Fibre-coupled PICs: Streamlining The Packaging Experience
Developers are working hard to simplify the assembly of integrated photonic devices so that chips can enter a broad range of markets at more attractive price-points. Ian Oxtoby, optical packaging manager at Optocap, shares the firm's strategy for bringing down the cost and complexity of PIC packaging."‹
Historical PIC development
Since Optocap's formation we have been involved with fibre coupled optical products, supporting multinational companies, SME's & university research groups with their developments and looking at new applications for the technology. We have seen significant changes in the requirements since 2003.
While research organisations and collaborative programs have focused on evolving the technology, the success of PICs in the market rests on heavily on price. Historically, it has been challenging to justify the cost of the customised packages, fibres and alignment processes - even at the prototyping stage.
The expectation is that the implementation cost of new products should be relatively low, because the final product costs of optoelectonic devices in high volume is relatively low. However, the development of highly tuned products in high volume quantities often stems from a significant design cycle that has been optimised over many years. With PIC technology we need to borrow not only from the optoelectronic industry, but also build on experiences from the microelectronics sector in order to match our customer's ambitions.
Optocap understands that new technologies looking to compete with more mature products need to significantly reduce footprint size, power usage or price-point.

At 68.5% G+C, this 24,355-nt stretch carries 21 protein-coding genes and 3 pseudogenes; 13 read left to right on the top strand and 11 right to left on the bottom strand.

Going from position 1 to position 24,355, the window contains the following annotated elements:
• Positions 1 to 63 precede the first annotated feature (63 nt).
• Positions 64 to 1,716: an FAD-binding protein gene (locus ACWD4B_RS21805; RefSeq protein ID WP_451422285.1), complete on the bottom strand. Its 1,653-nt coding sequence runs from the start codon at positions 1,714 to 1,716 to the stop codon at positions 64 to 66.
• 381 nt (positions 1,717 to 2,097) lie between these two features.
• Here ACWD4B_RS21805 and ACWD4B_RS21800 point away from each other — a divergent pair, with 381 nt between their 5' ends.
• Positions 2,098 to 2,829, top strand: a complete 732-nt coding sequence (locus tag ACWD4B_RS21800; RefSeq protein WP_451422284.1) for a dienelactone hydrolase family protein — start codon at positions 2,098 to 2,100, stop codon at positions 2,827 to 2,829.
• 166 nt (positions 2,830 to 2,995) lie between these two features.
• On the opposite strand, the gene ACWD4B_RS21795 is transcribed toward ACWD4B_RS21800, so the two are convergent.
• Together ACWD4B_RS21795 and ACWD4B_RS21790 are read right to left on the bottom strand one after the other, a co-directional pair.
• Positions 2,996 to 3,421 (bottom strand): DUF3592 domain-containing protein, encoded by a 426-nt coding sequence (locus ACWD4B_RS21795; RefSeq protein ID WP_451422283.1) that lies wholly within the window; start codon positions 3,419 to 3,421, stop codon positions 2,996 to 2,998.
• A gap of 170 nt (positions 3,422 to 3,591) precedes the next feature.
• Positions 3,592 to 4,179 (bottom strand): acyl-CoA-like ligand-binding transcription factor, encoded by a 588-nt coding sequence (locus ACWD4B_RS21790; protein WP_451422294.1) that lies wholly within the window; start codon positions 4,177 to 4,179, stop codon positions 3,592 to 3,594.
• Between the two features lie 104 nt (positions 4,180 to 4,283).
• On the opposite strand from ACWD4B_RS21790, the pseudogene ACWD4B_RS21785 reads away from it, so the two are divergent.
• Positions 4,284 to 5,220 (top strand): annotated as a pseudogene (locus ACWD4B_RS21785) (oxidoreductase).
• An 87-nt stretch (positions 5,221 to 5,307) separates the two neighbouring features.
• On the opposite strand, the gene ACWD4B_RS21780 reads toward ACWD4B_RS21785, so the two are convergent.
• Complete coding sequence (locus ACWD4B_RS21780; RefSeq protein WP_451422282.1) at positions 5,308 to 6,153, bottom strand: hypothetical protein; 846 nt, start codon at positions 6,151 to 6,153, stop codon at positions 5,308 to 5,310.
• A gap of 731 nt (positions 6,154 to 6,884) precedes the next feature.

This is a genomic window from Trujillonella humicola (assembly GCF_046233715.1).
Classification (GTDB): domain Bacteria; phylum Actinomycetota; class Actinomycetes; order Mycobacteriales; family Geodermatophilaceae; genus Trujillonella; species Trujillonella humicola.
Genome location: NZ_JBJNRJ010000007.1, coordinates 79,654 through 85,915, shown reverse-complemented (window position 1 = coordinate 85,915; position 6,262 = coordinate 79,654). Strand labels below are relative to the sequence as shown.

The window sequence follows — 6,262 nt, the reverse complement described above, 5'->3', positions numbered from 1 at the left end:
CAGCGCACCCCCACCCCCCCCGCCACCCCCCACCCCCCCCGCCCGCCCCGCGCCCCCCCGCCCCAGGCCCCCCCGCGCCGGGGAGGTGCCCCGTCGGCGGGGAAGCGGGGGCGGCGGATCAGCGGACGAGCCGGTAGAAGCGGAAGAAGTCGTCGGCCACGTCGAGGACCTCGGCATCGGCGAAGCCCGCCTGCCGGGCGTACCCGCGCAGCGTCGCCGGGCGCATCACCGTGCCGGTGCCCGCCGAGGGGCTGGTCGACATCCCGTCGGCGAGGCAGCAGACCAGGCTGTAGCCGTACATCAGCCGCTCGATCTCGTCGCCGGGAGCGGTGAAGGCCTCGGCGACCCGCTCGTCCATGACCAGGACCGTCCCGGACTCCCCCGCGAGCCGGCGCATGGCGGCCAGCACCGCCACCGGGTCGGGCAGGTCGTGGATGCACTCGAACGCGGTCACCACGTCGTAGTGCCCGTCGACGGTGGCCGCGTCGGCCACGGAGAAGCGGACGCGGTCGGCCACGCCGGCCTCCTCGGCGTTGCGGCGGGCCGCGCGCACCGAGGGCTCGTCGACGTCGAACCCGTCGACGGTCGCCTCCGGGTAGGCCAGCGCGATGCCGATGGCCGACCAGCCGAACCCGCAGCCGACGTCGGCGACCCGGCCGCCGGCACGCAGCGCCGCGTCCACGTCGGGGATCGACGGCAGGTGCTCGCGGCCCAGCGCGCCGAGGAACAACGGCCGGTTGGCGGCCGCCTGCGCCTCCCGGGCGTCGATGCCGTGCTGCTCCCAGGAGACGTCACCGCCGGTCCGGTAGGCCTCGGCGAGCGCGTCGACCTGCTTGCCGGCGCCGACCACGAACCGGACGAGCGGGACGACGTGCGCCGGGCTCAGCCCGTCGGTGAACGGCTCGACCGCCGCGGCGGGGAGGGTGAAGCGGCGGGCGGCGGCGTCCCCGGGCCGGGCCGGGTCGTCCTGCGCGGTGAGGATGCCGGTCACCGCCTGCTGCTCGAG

The landscape of existing PIC requirements and packaging solutions is not only vast, but hugely variegated in its needs. This has often led to inflexible, application-oriented expensive and tailored solutions in most cases. We at Optocap intend to bring down the complexity and cost of PIC packaging through the introduction of fotonIC - a flexible, robust solution which can cater to the broader needs of industry, while retaining the ability to tailor the platform to more specific applications.
Figure 1. Adaptable approach: 'fotonIC' platform with flexible design adjustments.
Managing expectations & standardisation
In industry, generally it is expected that once the customer has designed a PIC for their application, then it can be packaged to the outlined criterion. This approach often results in reinventing assembly processes already developed as slight variations can have significant implications.
Where customer design sensitivities are more forgiving, a standardised platform needs to address the needs without modification. With a set of design rules, it's important we ensure correlation with our customers and that their designs are focused on meeting key criteria to avoid the more costly issues.
The entry fee for customised packaging is higher and redesigning of the package is costly once a PIC has been designed. However, by using the standard platform, customers can test chips and modify them before committing to this path.